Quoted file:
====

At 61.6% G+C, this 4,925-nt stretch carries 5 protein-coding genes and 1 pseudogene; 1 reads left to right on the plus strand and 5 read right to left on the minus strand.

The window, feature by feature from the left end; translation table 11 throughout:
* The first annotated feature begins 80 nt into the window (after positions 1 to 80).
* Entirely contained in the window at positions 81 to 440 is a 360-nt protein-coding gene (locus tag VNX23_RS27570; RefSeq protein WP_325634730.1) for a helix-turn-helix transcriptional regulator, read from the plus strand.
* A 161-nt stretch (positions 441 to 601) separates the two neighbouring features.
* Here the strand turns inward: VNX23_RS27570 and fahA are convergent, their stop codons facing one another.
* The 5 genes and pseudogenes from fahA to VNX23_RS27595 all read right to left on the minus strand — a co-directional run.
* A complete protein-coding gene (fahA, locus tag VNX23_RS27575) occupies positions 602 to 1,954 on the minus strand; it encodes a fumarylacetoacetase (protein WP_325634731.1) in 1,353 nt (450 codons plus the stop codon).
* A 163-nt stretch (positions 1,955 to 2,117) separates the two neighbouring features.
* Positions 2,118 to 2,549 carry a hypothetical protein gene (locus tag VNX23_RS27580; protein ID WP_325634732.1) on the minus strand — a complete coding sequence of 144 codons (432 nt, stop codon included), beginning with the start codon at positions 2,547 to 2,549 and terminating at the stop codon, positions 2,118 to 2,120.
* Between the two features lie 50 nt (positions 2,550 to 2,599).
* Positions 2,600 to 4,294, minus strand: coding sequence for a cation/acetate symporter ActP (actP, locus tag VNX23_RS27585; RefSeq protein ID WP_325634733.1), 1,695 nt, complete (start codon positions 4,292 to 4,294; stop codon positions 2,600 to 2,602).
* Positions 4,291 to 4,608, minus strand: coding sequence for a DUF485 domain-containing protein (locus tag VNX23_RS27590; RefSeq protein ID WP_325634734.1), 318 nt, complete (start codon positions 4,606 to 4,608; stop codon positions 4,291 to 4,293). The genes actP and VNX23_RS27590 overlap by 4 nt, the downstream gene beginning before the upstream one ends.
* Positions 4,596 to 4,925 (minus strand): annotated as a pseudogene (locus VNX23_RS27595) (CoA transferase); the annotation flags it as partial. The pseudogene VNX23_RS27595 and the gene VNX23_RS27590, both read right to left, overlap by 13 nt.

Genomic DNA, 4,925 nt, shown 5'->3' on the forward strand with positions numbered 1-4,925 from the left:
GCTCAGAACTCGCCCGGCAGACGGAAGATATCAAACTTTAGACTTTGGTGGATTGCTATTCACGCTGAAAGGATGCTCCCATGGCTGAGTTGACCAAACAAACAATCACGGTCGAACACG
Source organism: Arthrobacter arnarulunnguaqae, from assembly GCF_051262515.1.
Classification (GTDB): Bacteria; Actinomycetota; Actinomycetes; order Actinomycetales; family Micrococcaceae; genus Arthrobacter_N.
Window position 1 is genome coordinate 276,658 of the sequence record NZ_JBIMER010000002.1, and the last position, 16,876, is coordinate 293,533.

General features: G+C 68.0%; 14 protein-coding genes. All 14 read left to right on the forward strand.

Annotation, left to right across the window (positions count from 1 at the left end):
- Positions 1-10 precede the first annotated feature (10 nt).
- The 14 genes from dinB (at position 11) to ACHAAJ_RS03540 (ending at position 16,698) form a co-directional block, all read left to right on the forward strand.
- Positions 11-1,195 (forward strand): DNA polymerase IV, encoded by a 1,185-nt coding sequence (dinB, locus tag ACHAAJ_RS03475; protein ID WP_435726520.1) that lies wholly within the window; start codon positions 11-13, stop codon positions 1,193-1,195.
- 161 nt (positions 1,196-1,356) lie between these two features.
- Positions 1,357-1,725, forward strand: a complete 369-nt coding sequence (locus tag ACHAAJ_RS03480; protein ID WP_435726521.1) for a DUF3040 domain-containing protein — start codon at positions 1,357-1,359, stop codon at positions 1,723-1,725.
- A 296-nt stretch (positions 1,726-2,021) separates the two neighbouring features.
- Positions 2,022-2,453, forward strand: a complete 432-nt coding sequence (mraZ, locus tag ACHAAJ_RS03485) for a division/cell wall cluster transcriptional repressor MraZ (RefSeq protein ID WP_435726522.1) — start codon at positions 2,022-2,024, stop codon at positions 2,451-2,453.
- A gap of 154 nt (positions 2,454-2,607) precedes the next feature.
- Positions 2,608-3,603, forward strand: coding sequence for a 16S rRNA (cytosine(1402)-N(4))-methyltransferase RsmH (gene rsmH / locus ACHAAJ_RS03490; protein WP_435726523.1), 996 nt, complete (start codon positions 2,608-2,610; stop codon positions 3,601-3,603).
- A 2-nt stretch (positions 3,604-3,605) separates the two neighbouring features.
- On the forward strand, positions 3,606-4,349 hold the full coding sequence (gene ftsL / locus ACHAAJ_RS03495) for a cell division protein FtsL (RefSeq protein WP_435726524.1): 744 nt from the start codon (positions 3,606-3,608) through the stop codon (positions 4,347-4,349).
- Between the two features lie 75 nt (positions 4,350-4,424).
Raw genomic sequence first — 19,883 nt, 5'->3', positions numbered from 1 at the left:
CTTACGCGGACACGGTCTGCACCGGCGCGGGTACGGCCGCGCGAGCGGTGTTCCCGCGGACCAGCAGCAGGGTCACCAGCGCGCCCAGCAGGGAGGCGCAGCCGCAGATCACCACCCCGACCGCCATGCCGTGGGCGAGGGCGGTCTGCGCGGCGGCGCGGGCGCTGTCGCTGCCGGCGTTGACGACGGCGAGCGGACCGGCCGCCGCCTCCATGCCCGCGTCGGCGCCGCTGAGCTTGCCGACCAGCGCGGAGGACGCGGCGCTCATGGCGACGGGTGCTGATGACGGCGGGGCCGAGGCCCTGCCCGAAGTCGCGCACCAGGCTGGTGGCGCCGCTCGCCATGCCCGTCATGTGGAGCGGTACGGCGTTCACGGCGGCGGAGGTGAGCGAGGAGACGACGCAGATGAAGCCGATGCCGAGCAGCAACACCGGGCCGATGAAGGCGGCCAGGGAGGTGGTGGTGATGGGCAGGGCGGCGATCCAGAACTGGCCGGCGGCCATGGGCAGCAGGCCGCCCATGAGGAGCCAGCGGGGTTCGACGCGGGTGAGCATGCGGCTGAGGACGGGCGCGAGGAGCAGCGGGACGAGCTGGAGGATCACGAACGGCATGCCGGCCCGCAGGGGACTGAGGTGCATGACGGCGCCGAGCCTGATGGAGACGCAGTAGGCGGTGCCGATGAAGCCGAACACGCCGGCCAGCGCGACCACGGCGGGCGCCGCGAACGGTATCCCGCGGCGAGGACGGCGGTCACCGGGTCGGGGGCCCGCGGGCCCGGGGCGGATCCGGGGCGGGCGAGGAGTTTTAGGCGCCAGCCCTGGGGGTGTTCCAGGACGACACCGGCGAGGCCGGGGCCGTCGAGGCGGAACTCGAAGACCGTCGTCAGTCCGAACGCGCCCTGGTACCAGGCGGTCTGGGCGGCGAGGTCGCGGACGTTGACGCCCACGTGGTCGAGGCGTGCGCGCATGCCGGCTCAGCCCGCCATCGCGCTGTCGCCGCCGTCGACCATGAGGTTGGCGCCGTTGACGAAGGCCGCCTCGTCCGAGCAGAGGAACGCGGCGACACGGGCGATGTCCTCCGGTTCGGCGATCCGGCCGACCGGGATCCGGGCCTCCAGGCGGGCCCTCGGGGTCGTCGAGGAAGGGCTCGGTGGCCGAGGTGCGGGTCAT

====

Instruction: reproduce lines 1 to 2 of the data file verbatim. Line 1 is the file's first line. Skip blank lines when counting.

At 61.6% G+C, this 4,925-nt stretch carries 5 protein-coding genes and 1 pseudogene; 1 reads left to right on the plus strand and 5 read right to left on the minus strand.

The window, feature by feature from the left end; translation table 11 throughout: